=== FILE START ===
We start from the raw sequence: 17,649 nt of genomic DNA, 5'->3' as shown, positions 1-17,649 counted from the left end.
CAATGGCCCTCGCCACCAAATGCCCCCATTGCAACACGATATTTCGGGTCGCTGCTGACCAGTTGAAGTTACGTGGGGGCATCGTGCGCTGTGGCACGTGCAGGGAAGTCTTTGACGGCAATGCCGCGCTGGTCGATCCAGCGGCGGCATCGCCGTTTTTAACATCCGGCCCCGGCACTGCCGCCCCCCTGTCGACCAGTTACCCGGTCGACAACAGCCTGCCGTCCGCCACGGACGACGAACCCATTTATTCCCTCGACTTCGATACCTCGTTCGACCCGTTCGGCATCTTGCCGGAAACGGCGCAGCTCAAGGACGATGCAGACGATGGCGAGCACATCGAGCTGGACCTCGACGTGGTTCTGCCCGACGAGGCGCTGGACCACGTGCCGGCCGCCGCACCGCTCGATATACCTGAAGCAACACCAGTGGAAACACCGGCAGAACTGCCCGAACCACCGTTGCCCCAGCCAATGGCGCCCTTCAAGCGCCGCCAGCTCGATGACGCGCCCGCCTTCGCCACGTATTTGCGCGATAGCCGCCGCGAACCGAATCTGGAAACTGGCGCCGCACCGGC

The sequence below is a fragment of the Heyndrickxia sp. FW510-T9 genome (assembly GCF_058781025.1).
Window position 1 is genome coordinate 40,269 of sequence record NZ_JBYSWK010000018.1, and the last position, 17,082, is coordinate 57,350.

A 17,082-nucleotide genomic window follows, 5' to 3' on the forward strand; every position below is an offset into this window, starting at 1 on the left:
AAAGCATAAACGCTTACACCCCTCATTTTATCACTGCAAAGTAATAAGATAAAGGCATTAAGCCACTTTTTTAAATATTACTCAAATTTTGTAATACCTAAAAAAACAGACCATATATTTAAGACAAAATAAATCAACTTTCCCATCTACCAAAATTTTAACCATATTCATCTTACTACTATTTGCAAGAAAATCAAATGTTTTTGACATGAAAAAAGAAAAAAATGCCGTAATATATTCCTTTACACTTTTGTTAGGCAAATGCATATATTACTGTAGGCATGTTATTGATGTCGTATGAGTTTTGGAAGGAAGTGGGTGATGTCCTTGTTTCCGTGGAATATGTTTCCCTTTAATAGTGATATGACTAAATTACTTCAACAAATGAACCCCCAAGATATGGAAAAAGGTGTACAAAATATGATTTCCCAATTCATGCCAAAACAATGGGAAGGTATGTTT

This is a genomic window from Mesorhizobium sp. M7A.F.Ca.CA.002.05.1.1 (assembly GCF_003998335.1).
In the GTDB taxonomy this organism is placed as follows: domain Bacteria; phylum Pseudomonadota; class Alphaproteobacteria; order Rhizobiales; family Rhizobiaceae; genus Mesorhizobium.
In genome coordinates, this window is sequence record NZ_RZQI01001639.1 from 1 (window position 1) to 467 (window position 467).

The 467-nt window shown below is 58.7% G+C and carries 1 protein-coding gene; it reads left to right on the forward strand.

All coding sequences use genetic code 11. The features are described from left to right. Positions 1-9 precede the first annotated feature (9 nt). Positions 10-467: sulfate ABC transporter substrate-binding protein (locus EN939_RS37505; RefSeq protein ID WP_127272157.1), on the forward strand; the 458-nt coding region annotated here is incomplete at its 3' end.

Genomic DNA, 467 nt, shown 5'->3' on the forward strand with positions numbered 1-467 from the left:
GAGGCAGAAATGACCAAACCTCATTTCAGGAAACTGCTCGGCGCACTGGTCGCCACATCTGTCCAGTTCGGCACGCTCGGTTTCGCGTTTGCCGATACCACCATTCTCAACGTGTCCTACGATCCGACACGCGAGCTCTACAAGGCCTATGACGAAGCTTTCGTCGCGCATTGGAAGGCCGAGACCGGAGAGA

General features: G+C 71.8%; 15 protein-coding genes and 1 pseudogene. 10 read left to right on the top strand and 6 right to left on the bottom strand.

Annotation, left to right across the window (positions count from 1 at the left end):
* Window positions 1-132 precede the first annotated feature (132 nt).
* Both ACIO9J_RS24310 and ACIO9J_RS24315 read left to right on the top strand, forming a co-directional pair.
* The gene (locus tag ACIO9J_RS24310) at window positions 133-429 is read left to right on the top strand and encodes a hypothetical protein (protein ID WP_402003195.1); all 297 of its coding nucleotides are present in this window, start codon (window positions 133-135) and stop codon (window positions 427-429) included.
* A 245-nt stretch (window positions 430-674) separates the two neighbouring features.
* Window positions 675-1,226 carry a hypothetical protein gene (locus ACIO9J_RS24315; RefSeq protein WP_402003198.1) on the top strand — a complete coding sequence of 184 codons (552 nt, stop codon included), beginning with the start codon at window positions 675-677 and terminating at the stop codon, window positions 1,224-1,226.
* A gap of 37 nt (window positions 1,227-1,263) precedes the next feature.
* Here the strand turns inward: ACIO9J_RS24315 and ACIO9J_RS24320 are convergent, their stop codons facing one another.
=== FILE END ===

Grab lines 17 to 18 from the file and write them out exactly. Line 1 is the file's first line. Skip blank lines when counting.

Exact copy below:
* Both ACIO9J_RS24310 and ACIO9J_RS24315 read left to right on the top strand, forming a co-directional pair.
* The gene (locus tag ACIO9J_RS24310) at window positions 133-429 is read left to right on the top strand and encodes a hypothetical protein (protein ID WP_402003195.1); all 297 of its coding nucleotides are present in this window, start codon (window positions 133-135) and stop codon (window positions 427-429) included.